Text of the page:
Climate change is likely to affect almost every area of our lives… but how did we get to this point? When and why did we first take notice of climate change? And why has climate change evaded our collective attention and action for so long?
We talked with professor of human geography, Mike Hulme, science historian and journalist Dr Sarah Dry and environmental economist Dr Matthew Agarwala to try to figure all of this out. Along the way, we discovered new ways of thinking about climate change, from a tragic story where the issue is constantly caught between opposing forces, to more hopefully thinking of it as a source of generative change and innovation.
This episode was produced by Nick Saffell, James Dolan and Naomi Clements-Brod.
From the University of Cambridge and Cambridge Zero.
Please take our survey.
How did you find us? Do you want more Mind Over Chatter in your life? Less? We want to know. So we put together this survey. If you could please take a few minutes to fill it out, it would be a big help.
Thanks very much.
In this episode:
0:00 - Intro
03:15 - What was the starting point for human made climate change?
08:30 - Recap point
10:10 - The economics of climate change and modelling for the future.
14:45 - The tragedy and politics of climate change
16:05 - The concept of values
20:25 - Recap point
22:10 - Can we find a single answer or a single story to solve climate change?
25:50 - The concept of the wealth economy
28:00 - Denialism and climate optimism
32:35 - What we've learned from COVID
33:35 - Recap point
35:20 - Has democracy helped, or hindered climate change?
37:15 - Are there any reasons to be optimistic?
40:45 - In the next episode
Dr Sarah Dry (@SarahDry1)
I write about the history of science. I have written about Victorian fishermen and risk, epidemics and global health policy, the life and loves of Marie Curie, and the history of Isaac Newton’s manuscripts. That last project has just been published in paperback: The Newton Papers: The Strange and True Odyssey of Isaac Newton’s Manuscripts.
My latest book is Waters of the World: The Story of the Scientists Who Unravelled the Mysteries of our Seas, Glaciers and Atmosphere–and Made the Planet Whole. It tells the stories of the scientists who have uncovered the mysteries of our oceans, atmosphere, icesheets and glaciers, and in doing so, helped us see the earth as an interconnected globe.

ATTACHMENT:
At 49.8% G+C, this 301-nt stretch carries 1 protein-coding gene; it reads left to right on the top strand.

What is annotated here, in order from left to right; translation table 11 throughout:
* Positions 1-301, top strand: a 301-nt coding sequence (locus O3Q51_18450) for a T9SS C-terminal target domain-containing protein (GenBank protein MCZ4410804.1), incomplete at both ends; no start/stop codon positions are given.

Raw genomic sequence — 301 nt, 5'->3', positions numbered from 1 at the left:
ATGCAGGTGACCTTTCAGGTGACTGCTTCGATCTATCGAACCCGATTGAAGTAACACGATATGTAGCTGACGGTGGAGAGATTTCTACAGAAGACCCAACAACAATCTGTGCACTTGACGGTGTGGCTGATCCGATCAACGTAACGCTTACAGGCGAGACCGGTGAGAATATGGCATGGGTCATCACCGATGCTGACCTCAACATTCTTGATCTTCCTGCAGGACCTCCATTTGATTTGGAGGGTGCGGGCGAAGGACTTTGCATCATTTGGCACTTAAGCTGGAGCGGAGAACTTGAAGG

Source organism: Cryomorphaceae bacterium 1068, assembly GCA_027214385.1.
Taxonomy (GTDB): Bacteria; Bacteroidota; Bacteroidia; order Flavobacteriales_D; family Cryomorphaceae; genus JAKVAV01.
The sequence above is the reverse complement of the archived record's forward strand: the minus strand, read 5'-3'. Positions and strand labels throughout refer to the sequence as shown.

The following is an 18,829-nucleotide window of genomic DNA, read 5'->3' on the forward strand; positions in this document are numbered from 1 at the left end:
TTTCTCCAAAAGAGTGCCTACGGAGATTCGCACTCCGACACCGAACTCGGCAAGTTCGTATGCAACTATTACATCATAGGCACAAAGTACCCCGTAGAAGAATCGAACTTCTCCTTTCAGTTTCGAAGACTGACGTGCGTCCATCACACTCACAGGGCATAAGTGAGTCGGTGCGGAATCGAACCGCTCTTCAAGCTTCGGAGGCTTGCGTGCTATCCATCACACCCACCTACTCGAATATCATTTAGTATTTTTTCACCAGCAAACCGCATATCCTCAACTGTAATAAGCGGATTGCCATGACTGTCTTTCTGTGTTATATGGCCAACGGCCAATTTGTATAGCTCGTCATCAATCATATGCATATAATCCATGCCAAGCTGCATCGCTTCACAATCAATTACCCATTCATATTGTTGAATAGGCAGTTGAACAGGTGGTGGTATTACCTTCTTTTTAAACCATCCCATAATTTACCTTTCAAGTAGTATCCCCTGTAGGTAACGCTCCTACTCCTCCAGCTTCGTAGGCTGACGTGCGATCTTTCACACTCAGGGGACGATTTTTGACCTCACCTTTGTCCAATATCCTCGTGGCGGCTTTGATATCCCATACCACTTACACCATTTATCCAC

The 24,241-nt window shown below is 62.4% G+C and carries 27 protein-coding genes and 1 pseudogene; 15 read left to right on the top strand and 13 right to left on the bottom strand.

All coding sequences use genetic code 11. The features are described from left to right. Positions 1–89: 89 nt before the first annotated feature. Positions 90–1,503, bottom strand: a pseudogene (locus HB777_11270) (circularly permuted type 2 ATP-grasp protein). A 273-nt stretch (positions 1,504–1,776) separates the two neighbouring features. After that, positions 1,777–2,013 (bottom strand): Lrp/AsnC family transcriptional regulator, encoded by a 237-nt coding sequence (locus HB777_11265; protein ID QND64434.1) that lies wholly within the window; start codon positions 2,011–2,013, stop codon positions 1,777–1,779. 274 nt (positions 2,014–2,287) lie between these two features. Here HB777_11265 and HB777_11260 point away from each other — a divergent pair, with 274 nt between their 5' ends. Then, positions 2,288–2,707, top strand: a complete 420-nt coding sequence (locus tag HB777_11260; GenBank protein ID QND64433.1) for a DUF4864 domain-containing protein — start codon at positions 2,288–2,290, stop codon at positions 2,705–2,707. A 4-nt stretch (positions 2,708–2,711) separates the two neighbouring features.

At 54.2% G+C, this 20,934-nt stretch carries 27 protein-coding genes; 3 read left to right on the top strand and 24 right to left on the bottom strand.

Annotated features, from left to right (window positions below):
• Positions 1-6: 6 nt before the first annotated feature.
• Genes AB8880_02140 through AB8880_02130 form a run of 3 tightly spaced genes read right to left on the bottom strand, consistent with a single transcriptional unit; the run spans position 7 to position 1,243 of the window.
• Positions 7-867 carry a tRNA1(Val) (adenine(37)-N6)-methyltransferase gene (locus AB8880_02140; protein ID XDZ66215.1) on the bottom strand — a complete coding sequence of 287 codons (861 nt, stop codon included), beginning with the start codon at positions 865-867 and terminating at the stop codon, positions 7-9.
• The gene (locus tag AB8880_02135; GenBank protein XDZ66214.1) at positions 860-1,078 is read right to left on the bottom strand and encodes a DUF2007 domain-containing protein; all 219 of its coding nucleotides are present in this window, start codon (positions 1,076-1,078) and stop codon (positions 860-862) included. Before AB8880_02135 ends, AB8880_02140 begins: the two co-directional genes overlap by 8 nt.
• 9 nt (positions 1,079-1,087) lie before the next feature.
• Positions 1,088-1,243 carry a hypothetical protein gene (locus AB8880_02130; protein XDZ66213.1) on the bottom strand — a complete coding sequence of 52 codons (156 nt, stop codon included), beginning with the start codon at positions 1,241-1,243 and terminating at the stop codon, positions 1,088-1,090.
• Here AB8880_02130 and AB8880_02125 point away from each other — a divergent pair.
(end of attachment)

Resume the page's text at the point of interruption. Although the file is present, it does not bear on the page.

Dr Matthew Agarwala (@MatthewAgarwala)
Matthew Agarwala is an environmental economist interested in wealth-based approaches to measuring and delivering sustainable development. The pace of globalisation, innovation, and social, environmental, and economic upheaval leaves no doubt: 20th century statistics can’t capture 21st century progress. Matthew joined the Bennett Institute’s wealth economy project to transform economic measurement to better reflect sustainability, inequality, and human wellbeing. Initially, the project will focus on natural and social capital.
Professor of Human Geography in the Department of Geography at the University of Cambridge. My work explores the idea of climate change using historical, cultural and scientific analyses. I seek to illuminate the numerous ways in which climate change is deployed in public and political discourse and to this end am currently finishing a book manuscript on ‘The Idea of Climate Change’ for the Routledge Key Ideas in Geography book series, due for publication early in 2021. I believe it is important to understand and describe the varied ideological, political and ethical work that the idea of climate change is currently performing across different social worlds.
My research interests are therefore concerned with representations of climate change in history, culture and media; the relationship between climate and society, including climate engineering and adaptation; how knowledge of climate change is constructed (especially through the IPCC); and the interactions between climate change knowledge and policy.